A mental health professional may suggest hypnotherapy as an aid to psychological counseling. The hypnotic state allows patients to explore their hidden or painful thoughts, memories and emotions. Someone who is unfamiliar with the practice may ask, "What is hypnotherapy, and why is it done?"
Hypnotherapy, also called hypnosis or hypnotic suggestion, is a type of mental health therapy. The medical profession considers it to be a valid complementary and alternative medicine (CAM) practice. It can be an effective treatment method for some people, if they are good candidates for hypnosis and the therapist is a trained professional.
During hypnotherapy, the therapist uses mental pictures and verbal repetition to help the patient reach a trance condition. Through guided relaxation and intense focus, the patient achieves a heightened sense of awareness. This trance-like state blocks out the outside world and opens the mind to suggestions.
How Hypnotherapy Works
Psychotherapists use hypnosis in one of two ways: suggestion therapy or patient analysis. During suggestion therapy, hypnosis enables a better response to mental suggestions. This can help patients change certain behaviors and habits, such as nail biting and cigarette smoking. It can also help patients change how they perceive the senses, which is useful for treating pain.
Another approach to hypnotherapy uses the trance condition to discover the root cause of a symptom or disorder. For example, hypnosis can help patients remember painful events from their past that are hidden in their memories. Once revealed, the doctor and patient can address the trauma in psychotherapy.
The Benefits of Hypnotherapy
Hypnotherapy offers many benefits for mental health patients and those who want to change their behaviors. Studies have shown hypnosis as effective for coping with stress, anxieties, fears and phobias. The hypnotic state may also improve the rate of treatment success with conditions like sleep disorders, depression, grief and post-traumatic stress.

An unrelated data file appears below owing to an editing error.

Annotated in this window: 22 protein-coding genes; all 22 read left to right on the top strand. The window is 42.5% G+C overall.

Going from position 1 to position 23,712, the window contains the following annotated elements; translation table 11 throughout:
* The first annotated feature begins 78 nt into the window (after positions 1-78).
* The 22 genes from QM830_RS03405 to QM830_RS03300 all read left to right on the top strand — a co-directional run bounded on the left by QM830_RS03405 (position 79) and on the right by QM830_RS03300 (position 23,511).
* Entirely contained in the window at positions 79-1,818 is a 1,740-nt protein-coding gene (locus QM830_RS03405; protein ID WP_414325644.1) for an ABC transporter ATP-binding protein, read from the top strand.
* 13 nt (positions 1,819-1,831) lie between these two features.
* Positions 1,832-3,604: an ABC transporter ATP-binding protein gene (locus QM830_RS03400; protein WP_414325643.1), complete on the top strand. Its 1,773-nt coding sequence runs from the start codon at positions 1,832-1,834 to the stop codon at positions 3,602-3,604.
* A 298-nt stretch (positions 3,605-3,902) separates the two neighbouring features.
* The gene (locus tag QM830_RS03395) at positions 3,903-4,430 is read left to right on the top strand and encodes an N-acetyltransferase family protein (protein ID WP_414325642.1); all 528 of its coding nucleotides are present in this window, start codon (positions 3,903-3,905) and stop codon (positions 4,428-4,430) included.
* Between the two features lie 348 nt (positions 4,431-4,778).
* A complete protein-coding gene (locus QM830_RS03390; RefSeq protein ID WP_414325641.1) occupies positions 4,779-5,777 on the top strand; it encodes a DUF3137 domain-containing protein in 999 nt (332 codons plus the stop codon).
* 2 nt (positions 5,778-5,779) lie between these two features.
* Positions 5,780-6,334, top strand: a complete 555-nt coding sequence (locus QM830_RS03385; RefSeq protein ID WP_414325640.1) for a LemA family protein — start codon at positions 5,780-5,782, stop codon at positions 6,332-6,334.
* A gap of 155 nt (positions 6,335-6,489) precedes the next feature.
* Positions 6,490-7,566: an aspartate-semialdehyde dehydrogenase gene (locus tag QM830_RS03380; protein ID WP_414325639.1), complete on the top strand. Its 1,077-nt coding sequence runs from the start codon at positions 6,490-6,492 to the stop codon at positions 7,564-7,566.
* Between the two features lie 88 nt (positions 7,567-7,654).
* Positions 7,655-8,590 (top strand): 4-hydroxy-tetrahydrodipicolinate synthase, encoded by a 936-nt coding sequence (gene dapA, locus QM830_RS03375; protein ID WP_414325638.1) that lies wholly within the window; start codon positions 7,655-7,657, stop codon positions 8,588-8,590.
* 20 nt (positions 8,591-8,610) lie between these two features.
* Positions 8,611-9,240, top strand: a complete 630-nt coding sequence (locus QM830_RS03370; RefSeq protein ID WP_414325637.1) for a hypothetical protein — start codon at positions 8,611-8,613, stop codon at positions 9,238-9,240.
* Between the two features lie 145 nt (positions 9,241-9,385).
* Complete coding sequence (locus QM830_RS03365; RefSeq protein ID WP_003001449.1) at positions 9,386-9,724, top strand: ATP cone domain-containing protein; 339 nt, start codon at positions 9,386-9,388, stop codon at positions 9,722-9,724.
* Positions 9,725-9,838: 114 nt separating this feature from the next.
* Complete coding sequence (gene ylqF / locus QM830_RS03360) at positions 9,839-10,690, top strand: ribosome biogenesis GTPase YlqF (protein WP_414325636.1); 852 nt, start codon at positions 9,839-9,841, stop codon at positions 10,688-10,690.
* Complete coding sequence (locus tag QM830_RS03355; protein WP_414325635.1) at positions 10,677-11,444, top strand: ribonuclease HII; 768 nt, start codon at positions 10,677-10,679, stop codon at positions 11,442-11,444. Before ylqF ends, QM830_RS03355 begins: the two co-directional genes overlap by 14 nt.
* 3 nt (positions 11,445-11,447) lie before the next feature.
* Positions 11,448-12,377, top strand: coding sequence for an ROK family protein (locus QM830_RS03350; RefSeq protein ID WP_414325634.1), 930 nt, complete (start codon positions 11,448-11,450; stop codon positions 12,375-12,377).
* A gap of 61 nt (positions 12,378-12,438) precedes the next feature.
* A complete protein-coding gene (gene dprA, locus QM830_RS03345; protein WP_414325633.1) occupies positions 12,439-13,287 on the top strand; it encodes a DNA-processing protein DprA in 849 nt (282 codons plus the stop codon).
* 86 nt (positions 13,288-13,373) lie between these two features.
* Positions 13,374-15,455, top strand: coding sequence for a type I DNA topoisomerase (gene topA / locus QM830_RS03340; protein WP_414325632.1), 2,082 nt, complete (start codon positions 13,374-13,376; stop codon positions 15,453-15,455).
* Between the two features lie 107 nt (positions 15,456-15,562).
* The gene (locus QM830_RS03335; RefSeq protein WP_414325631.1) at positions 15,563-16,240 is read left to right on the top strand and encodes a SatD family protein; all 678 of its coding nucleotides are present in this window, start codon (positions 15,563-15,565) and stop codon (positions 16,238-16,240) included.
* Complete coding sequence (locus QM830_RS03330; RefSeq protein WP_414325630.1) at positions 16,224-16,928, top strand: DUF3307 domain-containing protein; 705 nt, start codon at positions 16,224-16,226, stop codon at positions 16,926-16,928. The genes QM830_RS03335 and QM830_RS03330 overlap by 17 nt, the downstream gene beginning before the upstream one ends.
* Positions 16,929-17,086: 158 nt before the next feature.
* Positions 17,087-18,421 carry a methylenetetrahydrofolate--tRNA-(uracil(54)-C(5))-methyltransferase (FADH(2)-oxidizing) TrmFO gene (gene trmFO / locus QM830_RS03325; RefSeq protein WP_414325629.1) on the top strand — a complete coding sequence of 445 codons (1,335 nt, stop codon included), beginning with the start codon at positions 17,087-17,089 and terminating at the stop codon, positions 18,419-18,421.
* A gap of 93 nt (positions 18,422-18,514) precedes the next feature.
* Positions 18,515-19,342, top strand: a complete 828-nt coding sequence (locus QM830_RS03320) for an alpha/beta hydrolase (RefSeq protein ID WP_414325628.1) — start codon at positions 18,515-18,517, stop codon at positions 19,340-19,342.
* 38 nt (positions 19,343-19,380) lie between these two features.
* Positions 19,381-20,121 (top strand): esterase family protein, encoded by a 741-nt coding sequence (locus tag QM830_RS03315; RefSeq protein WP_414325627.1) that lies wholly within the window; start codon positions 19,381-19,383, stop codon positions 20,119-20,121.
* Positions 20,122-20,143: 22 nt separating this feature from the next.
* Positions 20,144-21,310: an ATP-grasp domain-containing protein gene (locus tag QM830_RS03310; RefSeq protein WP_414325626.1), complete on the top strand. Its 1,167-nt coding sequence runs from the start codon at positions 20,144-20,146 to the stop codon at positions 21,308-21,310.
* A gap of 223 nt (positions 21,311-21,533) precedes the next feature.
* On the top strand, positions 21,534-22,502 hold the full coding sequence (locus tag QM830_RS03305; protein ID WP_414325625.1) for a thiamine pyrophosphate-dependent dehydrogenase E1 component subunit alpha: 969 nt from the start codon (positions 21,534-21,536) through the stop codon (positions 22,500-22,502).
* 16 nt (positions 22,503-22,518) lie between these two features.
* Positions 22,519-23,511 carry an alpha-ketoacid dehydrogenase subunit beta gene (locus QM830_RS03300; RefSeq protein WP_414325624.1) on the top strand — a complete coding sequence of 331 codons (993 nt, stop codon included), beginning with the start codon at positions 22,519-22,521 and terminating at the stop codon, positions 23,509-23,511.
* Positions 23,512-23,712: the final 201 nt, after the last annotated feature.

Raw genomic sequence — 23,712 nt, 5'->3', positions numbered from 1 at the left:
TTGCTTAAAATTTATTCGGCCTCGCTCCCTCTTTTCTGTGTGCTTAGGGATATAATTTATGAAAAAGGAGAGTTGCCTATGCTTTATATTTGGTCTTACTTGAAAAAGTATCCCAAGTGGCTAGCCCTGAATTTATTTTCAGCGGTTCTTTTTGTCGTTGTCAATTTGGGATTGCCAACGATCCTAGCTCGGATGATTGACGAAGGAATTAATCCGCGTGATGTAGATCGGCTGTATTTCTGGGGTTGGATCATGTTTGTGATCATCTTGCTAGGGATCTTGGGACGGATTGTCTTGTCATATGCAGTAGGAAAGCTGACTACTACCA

Researchers have studied hypnotherapy for other conditions too. Among them are physical pain, menopause symptoms and behavioral challenges. For some patients, hypnosis can treat the pain associated with cancer, fibromyalgia, irritable bowel syndrome, dental procedures and headaches. Menopausal women may find relief from hot flashes and other symptoms through hypnotherapy. Hypnosis is also used to treat insomnia, smoking, bed-wetting, over-eating and other behaviors.
The Risks of Hypnotherapy
Patients who are hesitant to consider hypnotherapy are usually wary of the perceived risks involved with this type of therapy. Modern medicine considers hypnosis to be a safe complementary practice when conducted by a trained therapist. While some patients may experience headaches, drowsiness or anxiety from hypnotherapy, adverse reactions are rare.
Mental health professionals do not recommend hypnotherapy for patients with severe mental problems, or for those who are using alcohol or drugs. They also caution its use for age regression, which can create false or altered memories. This particular use of hypnosis is controversial and has limited scientific support.
Is Hypnotherapy Dangerous?
What is hypnotherapy? The answer lies with the reason for seeking this type of therapy. As a complementary practice conducted by a qualified therapist, it can safely integrate with psychotherapy or counseling. Like other CAM practices, it is not right for everyone. Health professionals believe that the more likely a patient is to enter the hypnotic state, the more that patient will benefit from the therapy.
Contrary to popular belief, hypnotherapy is not brainwashing or mind control. A therapist cannot make patients do things that they do not want to do. The creation of false memories is the greatest risk with hypnotherapy. As a complementary practice, it may be less effective than traditional mental health treatments.